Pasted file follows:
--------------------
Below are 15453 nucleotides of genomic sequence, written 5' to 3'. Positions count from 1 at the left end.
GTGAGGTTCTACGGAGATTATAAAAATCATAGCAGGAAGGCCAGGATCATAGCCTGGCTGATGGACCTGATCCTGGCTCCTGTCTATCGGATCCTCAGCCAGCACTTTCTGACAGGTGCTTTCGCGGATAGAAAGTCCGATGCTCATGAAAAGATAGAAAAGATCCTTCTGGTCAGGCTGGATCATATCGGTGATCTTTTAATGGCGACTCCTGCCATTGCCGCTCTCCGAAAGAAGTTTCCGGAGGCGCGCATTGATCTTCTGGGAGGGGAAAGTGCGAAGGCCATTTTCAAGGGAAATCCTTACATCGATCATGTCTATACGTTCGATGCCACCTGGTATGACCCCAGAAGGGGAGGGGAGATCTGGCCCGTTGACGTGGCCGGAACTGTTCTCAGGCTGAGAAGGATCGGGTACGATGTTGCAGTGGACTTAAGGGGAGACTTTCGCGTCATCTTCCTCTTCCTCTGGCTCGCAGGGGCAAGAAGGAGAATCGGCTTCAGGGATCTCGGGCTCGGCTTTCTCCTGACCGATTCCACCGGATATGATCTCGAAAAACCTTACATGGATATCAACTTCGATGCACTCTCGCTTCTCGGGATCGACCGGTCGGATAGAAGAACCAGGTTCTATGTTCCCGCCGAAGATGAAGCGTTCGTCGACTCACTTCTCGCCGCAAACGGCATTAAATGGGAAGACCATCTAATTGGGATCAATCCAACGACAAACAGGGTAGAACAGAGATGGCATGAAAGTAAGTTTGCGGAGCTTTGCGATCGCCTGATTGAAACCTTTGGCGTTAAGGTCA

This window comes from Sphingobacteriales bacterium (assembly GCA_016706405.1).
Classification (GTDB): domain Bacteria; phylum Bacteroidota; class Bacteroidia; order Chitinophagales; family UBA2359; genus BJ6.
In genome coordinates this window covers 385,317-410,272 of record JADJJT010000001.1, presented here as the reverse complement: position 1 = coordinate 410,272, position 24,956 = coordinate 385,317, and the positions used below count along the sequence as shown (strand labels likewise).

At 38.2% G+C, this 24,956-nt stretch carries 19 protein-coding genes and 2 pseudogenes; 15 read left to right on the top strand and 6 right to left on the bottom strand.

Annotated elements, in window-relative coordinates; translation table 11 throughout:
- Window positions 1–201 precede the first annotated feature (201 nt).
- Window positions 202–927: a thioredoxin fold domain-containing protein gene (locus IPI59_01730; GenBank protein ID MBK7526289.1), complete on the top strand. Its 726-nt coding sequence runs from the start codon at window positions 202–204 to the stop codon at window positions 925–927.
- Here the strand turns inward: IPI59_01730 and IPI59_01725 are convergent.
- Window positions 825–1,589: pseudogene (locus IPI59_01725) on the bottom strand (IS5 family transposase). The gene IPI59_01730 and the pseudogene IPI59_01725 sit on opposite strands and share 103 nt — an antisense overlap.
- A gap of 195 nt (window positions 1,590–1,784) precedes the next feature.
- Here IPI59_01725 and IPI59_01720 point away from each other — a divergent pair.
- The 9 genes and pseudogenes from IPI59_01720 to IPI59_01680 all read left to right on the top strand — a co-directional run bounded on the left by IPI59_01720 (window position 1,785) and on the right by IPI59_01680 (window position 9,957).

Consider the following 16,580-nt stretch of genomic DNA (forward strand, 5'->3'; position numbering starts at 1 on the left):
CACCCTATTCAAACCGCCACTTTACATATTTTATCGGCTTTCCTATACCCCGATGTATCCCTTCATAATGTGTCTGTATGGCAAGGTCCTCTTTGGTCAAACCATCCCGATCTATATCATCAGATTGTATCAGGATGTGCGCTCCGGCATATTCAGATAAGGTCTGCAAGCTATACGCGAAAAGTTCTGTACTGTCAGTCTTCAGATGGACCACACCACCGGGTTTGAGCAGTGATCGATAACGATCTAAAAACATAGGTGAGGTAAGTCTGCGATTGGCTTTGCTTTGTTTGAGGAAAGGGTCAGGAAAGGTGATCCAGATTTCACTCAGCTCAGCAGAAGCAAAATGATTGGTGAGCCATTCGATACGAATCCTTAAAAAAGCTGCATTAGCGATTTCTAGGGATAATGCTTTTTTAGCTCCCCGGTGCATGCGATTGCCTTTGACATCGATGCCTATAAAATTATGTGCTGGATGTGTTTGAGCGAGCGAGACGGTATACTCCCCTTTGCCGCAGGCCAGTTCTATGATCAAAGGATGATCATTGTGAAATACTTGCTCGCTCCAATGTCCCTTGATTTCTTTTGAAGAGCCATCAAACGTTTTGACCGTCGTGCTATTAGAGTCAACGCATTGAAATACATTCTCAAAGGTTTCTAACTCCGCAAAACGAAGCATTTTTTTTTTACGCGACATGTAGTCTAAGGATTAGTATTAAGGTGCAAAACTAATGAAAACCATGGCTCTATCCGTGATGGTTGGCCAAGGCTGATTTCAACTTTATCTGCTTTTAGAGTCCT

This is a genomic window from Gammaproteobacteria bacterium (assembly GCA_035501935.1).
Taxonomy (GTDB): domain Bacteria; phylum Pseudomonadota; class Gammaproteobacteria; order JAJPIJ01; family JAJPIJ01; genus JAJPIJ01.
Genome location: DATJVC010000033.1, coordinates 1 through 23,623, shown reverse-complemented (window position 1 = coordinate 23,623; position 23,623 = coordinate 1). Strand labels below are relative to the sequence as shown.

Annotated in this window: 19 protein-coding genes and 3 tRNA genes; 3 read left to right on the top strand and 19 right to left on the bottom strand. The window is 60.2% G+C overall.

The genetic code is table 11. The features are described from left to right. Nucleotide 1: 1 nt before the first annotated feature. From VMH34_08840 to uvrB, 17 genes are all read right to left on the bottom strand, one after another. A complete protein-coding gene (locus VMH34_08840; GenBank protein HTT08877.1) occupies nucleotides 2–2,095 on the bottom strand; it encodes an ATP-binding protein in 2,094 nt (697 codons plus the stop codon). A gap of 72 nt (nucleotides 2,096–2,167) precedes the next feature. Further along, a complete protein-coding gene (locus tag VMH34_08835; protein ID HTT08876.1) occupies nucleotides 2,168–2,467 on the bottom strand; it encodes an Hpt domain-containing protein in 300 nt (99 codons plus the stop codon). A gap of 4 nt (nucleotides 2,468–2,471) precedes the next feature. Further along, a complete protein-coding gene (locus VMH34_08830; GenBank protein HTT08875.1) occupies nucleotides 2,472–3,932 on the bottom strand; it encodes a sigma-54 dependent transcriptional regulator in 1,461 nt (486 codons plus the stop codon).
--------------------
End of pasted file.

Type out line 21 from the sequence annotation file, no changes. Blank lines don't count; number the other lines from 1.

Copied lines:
The genetic code is table 11. The features are described from left to right. Nucleotide 1: 1 nt before the first annotated feature. From VMH34_08840 to uvrB, 17 genes are all read right to left on the bottom strand, one after another. A complete protein-coding gene (locus VMH34_08840; GenBank protein HTT08877.1) occupies nucleotides 2–2,095 on the bottom strand; it encodes an ATP-binding protein in 2,094 nt (697 codons plus the stop codon). A gap of 72 nt (nucleotides 2,096–2,167) precedes the next feature. Further along, a complete protein-coding gene (locus tag VMH34_08835; protein ID HTT08876.1) occupies nucleotides 2,168–2,467 on the bottom strand; it encodes an Hpt domain-containing protein in 300 nt (99 codons plus the stop codon). A gap of 4 nt (nucleotides 2,468–2,471) precedes the next feature. Further along, a complete protein-coding gene (locus VMH34_08830; GenBank protein HTT08875.1) occupies nucleotides 2,472–3,932 on the bottom strand; it encodes a sigma-54 dependent transcriptional regulator in 1,461 nt (486 codons plus the stop codon).